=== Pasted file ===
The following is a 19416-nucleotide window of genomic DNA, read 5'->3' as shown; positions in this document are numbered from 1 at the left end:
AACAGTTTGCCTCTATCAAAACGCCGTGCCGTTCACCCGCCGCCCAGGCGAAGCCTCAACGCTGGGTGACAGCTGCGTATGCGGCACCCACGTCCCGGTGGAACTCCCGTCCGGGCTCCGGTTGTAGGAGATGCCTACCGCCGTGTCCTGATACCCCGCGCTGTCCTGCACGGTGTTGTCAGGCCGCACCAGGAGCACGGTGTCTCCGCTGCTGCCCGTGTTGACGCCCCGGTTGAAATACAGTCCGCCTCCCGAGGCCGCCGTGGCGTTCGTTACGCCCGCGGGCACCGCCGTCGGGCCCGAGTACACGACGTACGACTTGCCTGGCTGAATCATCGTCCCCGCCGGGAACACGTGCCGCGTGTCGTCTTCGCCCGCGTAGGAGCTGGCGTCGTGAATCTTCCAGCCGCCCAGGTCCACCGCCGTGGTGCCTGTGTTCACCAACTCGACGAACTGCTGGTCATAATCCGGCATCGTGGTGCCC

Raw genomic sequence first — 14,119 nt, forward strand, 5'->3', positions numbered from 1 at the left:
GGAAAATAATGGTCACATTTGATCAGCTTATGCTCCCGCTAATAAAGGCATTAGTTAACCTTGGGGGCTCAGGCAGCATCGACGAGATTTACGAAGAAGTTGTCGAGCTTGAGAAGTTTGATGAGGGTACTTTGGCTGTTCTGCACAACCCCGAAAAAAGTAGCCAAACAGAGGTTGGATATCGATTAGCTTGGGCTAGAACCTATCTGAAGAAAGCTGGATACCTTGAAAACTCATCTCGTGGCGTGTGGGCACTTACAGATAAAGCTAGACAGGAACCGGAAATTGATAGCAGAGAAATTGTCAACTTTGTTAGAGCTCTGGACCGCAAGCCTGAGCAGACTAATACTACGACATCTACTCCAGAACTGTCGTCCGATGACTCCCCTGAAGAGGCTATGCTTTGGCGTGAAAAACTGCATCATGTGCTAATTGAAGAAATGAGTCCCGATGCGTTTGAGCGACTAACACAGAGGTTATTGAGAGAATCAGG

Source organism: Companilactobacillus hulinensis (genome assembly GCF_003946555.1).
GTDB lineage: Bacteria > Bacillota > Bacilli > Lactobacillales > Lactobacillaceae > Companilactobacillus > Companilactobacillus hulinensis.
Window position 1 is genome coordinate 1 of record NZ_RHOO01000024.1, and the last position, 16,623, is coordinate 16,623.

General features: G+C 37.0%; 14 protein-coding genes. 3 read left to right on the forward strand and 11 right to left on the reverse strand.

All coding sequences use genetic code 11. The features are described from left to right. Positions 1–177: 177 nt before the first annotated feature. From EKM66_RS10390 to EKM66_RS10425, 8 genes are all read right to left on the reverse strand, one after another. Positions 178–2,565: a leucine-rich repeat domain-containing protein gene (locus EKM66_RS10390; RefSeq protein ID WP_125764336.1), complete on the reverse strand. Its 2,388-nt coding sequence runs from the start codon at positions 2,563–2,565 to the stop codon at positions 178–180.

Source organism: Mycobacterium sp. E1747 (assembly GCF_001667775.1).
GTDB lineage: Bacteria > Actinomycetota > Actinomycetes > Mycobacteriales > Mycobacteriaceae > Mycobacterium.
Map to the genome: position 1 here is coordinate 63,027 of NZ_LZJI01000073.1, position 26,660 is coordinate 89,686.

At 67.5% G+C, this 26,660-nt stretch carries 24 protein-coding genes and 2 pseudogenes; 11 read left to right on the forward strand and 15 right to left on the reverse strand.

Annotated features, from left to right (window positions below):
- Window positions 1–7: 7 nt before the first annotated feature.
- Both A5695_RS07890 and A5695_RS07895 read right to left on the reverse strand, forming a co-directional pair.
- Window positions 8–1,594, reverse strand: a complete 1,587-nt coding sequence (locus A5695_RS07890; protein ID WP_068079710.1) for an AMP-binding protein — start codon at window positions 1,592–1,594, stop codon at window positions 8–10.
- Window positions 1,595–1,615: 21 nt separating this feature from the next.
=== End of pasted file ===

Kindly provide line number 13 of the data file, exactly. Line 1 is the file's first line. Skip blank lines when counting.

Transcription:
At 67.5% G+C, this 26,660-nt stretch carries 24 protein-coding genes and 2 pseudogenes; 11 read left to right on the forward strand and 15 right to left on the reverse strand.